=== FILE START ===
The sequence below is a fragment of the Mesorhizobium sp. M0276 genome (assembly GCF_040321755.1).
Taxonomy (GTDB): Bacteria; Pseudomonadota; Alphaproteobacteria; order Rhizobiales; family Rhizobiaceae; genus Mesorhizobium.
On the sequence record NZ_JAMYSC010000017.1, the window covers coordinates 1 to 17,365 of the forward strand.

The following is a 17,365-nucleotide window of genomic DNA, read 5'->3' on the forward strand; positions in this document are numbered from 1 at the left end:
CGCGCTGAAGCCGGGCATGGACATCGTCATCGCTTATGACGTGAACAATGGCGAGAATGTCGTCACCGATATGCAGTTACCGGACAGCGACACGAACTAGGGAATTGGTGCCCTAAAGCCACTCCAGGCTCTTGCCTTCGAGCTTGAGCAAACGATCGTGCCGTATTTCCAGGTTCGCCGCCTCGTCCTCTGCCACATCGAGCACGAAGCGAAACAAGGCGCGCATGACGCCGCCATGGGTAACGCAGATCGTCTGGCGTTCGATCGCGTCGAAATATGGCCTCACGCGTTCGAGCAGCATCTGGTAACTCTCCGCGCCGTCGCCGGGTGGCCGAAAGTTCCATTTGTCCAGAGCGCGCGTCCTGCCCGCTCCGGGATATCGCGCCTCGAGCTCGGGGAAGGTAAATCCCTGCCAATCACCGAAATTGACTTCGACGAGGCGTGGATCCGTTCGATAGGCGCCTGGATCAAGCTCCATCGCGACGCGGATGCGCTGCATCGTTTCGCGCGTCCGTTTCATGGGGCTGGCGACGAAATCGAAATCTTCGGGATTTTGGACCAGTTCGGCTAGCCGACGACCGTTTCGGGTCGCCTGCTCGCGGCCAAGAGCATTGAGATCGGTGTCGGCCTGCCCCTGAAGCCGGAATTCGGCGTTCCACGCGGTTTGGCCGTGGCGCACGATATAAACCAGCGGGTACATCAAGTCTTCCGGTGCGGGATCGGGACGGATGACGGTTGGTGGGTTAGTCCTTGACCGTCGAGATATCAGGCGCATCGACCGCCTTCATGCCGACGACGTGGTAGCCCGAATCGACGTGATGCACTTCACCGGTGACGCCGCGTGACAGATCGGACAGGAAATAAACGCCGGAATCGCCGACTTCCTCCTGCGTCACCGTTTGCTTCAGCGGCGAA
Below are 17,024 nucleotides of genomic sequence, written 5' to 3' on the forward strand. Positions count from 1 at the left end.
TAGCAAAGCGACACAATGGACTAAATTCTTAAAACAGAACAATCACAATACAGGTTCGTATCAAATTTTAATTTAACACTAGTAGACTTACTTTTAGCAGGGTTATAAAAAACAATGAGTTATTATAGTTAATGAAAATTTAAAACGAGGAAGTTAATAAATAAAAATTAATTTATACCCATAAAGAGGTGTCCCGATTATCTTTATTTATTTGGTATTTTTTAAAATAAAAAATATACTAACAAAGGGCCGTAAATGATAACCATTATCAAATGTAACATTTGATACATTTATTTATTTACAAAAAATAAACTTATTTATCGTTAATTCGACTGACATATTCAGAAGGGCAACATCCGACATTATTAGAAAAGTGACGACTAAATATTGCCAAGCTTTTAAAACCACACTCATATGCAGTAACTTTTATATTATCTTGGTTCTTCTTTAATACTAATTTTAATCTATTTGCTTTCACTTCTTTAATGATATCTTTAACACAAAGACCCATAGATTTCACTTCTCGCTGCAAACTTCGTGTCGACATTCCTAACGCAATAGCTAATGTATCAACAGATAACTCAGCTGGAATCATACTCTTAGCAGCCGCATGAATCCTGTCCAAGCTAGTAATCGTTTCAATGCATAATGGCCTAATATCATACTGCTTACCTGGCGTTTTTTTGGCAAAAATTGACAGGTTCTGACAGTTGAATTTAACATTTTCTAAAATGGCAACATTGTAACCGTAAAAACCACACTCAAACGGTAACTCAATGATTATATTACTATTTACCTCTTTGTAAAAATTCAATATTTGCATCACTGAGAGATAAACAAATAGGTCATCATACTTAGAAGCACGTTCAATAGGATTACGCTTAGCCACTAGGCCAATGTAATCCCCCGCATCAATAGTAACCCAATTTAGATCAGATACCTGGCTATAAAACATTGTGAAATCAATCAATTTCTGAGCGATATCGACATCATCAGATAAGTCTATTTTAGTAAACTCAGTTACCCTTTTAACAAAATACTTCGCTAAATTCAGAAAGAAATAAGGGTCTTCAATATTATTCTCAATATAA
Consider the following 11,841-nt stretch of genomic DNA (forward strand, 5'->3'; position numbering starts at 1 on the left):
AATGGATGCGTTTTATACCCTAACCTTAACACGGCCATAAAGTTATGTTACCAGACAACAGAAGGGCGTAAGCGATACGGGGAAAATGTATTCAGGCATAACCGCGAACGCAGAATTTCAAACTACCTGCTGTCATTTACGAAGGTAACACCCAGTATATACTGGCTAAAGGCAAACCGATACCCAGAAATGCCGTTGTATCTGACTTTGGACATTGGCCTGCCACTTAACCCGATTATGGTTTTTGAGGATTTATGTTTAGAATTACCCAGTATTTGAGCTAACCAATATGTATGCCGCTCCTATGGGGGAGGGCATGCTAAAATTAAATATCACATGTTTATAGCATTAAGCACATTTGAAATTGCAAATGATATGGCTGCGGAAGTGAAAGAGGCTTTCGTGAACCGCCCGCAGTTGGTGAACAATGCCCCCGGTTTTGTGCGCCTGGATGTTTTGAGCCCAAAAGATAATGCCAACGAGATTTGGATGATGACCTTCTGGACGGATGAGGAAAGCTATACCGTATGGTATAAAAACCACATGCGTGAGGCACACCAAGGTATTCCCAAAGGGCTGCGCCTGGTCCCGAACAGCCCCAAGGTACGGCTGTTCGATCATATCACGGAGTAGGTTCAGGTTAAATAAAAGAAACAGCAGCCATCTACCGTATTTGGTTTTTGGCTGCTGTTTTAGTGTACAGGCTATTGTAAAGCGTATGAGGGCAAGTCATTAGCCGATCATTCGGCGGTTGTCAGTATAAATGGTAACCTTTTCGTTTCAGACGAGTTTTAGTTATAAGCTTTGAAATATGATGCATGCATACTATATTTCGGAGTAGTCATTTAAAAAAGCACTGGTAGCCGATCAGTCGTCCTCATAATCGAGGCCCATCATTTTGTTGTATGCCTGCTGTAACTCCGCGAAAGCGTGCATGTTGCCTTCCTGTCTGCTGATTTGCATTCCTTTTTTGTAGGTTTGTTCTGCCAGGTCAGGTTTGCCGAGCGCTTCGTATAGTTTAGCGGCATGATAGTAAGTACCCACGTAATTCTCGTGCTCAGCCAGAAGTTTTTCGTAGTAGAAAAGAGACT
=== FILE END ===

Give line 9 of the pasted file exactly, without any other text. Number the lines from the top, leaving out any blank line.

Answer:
AATGGATGCGTTTTATACCCTAACCTTAACACGGCCATAAAGTTATGTTACCAGACAACAGAAGGGCGTAAGCGATACGGGGAAAATGTATTCAGGCATAACCGCGAACGCAGAATTTCAAACTACCTGCTGTCATTTACGAAGGTAACACCCAGTATATACTGGCTAAAGGCAAACCGATACCCAGAAATGCCGTTGTATCTGACTTTGGACATTGGCCTGCCACTTAACCCGATTATGGTTTTTGAGGATTTATGTTTAGAATTACCCAGTATTTGAGCTAACCAATATGTATGCCGCTCCTATGGGGGAGGGCATGCTAAAATTAAATATCACATGTTTATAGCATTAAGCACATTTGAAATTGCAAATGATATGGCTGCGGAAGTGAAAGAGGCTTTCGTGAACCGCCCGCAGTTGGTGAACAATGCCCCCGGTTTTGTGCGCCTGGATGTTTTGAGCCCAAAAGATAATGCCAACGAGATTTGGATGATGACCTTCTGGACGGATGAGGAAAGCTATACCGTATGGTATAAAAACCACATGCGTGAGGCACACCAAGGTATTCCCAAAGGGCTGCGCCTGGTCCCGAACAGCCCCAAGGTACGGCTGTTCGATCATATCACGGAGTAGGTTCAGGTTAAATAAAAGAAACAGCAGCCATCTACCGTATTTGGTTTTTGGCTGCTGTTTTAGTGTACAGGCTATTGTAAAGCGTATGAGGGCAAGTCATTAGCCGATCATTCGGCGGTTGTCAGTATAAATGGTAACCTTTTCGTTTCAGACGAGTTTTAGTTATAAGCTTTGAAATATGATGCATGCATACTATATTTCGGAGTAGTCATTTAAAAAAGCACTGGTAGCCGATCAGTCGTCCTCATAATCGAGGCCCATCATTTTGTTGTATGCCTGCTGTAACTCCGCGAAAGCGTGCATGTTGCCTTCCTGTCTGCTGATTTGCATTCCTTTTTTGTAGGTTTGTTCTGCCAGGTCAGGTTTGCCGAGCGCTTCGTATAGTTTAGCGGCATGATAGTAAGTACCCACGTAATTCTCGTGCTCAGCCAGAAGTTTTTCGTAGTAGAAAAGAGACT